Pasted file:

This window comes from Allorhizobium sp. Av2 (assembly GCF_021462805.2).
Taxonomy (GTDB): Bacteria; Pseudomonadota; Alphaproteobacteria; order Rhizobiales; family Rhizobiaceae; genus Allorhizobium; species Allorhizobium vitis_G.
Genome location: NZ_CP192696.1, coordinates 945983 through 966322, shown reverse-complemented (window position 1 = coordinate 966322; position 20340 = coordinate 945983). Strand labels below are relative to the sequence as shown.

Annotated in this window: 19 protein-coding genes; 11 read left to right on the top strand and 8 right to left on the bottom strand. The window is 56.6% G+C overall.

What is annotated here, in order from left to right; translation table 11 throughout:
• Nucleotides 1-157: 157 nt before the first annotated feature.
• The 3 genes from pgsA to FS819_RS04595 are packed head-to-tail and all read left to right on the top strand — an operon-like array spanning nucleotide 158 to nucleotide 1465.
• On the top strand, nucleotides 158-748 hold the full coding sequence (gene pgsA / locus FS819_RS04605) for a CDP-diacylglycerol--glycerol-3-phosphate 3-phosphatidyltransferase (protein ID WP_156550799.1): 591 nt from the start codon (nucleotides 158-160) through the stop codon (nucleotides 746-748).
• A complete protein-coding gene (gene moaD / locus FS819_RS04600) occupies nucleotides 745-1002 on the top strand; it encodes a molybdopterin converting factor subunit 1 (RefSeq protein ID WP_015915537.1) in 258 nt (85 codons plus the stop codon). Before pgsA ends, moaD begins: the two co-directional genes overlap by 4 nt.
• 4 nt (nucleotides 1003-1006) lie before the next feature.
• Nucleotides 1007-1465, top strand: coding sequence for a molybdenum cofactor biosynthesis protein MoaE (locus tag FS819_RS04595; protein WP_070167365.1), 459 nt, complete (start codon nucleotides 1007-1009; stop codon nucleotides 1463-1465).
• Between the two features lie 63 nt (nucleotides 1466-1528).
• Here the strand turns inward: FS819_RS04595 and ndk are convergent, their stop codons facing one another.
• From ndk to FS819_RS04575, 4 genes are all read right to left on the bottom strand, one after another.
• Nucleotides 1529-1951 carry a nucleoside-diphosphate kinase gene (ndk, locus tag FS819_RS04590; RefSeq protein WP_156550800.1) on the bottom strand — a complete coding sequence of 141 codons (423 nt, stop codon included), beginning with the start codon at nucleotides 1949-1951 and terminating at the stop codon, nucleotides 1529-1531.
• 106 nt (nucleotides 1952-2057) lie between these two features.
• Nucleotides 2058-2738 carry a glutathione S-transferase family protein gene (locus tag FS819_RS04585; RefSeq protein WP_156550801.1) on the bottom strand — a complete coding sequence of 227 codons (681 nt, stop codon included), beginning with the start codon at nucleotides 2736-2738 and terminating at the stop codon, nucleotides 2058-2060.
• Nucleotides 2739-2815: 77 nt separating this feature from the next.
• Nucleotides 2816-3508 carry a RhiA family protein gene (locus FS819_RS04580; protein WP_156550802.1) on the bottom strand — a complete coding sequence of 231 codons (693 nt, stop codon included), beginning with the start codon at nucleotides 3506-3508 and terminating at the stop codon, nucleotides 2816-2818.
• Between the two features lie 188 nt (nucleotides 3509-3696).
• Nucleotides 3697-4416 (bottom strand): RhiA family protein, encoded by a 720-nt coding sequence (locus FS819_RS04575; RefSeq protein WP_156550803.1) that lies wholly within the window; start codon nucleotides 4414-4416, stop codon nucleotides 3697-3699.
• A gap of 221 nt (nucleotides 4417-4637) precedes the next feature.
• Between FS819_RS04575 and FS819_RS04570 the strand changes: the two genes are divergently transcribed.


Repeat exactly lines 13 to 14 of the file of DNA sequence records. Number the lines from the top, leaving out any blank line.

• Here the strand turns inward: FS819_RS04595 and ndk are convergent, their stop codons facing one another.
• From ndk to FS819_RS04575, 4 genes are all read right to left on the bottom strand, one after another.